Guest blog by Ruby Free, Campaigning Communications Officer, RSPB Northern Ireland
It’s that time in the election campaign, Assembly candidates are knocking on doors, asking us to give them our vote!
A puffin amongst sea thrift
The Northern Ireland Assembly elections are taking place on Thursday 5 May and there has never been a better time to enact change we all need to see. The timeline of the next Assembly term (2022-2027) will take us through this decade towards 2030, when many nature and climate targets are due to be met, so this Assembly mandate could not be more important.
Society is on the cusp of meaningful change and as our recent poll results have shown, a majority of the Northern Ireland population want to see ambitious environmental action from our elected representatives. People are calling for decision makers to step up, we must embrace the monumental shift that is needed to tackle the biodiversity and climate crises.
The power is truly in our hands…
A ladybug on barley
In the run up to elections, local candidates and their teams will be canvassing in your area. This is a great time to ask questions and find out the environmental credentials of the candidates who are seeking election.
Candidates want to hear questions from people in their constituencies, and most importantly they want to find out what matters to you.
We have a unique opportunity to ensure Northern Ireland is on a sustainable pathway towards tackling the nature and climate crisis, and to delivering a greener and more prosperous future for everyone.
The nature and climate emergencies are intrinsically linked to other economic and social issues within our society. The Northern Ireland Executive must take decisive actions for the health and wellbeing of our society and planet.
Mirroring our manifesto asks, here are 5 key questions you could ask your Assembly candidates:
Family at an RSPB NI nature reserve
We must ensure future policies and programmes are nature and climate proofed for people and nature. For a nature-rich Northern Ireland, we need the right investment and allocation of public funding. By transitioning away from carbon intensive practices, we can diversify our economy and reverse the huge biodiversity decline Northern Ireland has seen over the last generation.
A bumble bee pollinating a flower
Restoring our peatlands, taking a tougher stance on wildlife crime, and expanding renewable energy in harmony with nature are just a few of the solutions to help tackle this crisis. Through a nature for climate fund MLAs could deliver a programme of large-scale nature-based projects to help restore nature, tackle climate change, and create jobs.
Stormont, with a foreground of wildflowers
The climate crisis is the most pressing issue of our time. To help us address this threat to our futures, a new Department for Climate and Minister should be established. This would allow one Minister to provide dedicated focus, to ensure coherence across all departments of the Executive, demonstrating a new urgency to tackle the climate crisis.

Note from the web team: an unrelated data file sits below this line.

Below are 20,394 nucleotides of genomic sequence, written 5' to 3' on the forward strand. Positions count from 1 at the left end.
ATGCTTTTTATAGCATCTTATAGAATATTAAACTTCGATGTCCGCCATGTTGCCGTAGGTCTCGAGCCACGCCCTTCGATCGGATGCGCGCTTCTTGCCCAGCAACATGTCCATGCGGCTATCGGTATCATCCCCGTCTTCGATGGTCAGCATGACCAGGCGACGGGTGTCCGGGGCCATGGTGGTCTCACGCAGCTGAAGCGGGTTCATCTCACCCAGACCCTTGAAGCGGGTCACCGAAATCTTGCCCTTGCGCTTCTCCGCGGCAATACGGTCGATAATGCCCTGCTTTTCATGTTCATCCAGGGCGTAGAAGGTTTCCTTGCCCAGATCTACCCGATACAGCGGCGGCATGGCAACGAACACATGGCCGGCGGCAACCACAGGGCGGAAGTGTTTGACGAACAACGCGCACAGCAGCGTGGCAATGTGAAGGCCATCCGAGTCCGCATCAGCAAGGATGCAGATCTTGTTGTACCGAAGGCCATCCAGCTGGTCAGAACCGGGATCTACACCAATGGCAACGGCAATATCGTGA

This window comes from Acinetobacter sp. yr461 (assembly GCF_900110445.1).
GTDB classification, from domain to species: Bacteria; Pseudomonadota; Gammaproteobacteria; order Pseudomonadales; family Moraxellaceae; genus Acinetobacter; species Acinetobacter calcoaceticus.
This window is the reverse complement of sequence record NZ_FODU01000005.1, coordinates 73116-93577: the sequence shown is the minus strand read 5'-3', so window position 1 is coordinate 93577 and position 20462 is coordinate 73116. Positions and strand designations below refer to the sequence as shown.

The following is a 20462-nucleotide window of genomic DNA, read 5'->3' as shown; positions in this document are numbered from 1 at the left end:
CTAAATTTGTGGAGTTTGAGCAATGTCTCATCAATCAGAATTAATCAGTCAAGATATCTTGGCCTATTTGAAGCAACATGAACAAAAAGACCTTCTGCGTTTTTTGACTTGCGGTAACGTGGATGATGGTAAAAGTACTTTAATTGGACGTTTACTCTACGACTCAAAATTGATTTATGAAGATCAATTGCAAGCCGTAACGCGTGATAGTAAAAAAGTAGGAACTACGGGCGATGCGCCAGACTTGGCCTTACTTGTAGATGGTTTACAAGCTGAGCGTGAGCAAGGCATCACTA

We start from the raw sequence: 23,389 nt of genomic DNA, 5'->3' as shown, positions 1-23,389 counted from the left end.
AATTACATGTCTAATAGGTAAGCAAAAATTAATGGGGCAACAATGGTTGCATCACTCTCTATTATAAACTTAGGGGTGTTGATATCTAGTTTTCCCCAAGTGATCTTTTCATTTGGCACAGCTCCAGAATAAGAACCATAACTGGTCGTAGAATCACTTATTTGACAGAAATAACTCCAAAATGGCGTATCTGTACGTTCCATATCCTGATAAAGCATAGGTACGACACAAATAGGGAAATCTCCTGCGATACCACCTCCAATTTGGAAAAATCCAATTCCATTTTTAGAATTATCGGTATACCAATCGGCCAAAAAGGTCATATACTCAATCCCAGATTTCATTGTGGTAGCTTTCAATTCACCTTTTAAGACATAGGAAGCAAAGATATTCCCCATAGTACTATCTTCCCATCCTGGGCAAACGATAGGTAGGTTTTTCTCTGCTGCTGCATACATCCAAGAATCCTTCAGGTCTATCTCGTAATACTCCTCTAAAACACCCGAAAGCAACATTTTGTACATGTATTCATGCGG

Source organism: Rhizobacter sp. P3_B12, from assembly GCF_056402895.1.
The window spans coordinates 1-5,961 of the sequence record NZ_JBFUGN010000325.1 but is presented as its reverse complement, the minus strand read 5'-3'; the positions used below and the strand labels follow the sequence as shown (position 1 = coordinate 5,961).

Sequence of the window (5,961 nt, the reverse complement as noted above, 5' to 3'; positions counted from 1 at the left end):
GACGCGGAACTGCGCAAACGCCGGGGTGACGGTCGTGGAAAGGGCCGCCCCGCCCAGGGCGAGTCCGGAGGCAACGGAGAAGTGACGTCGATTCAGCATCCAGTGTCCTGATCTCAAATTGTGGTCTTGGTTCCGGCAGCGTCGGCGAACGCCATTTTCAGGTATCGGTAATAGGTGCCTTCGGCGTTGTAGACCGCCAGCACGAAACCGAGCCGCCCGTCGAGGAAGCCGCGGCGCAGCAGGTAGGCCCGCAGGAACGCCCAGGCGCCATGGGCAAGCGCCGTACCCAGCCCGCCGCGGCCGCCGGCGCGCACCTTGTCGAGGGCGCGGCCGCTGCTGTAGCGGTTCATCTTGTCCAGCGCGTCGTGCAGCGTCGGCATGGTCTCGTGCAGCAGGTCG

Seabird flying across the water surface
Northern Ireland’s marine and terrestrial habitats are rich in biodiversity but are under threat. For example, our rapidly changing climate and fish decline mean puffins could decline 89% by 2050! To halt and reverse declines in biodiversity, it’s vitally important we have adequate protection in place. To do this, elected MLAs must legislate to protect and restore nature, for example by completing the designation of Marine Protected Areas.
Skylark amongst grass
We must transition to a sustainable land management system that will restore and protect nature, tackle climate change, and produce food and other commodities sustainably. We need the Executive to introduce a new Agriculture Act at the start of the next Assembly. This will set a legal framework for future sustainable farming and land management in Northern Ireland, ensuring a Just Transition and a clearer path to net-zero.
We have to build on the incredible work already underway and build a better, greener and fairer future. By seizing this opportunity to deliver for nature and climate, the Executive can enable Northern Ireland to progress towards a climate-safe, nature-rich future.
COVID-19 has shown us that the Northern Ireland Executive can take quick and decisive action in the face of an emergency.
Now, more than ever, we need the Executive to deploy the same will, collaboration and determination to tackle the climate and nature crisis.
We must see ambitious plans and practical solutions showcased by our candidates, as outlined in RSPB NI’s Manifesto for Nature, that we have asked our supporters to sending to their local election candidates, to ensure key issues affecting nature and climate are addressed in this election, and in the next Assembly term. If you haven’t already participated in our quick yet powerful e-action, please take action now.
Let’s speak up for nature’s disappearing voice and use this opportunity to call for a sustainable future we can all be proud of.
To find out more about how nature and climate can be prioritised the Northern Ireland elections and how you can make a difference, contact email@example.com
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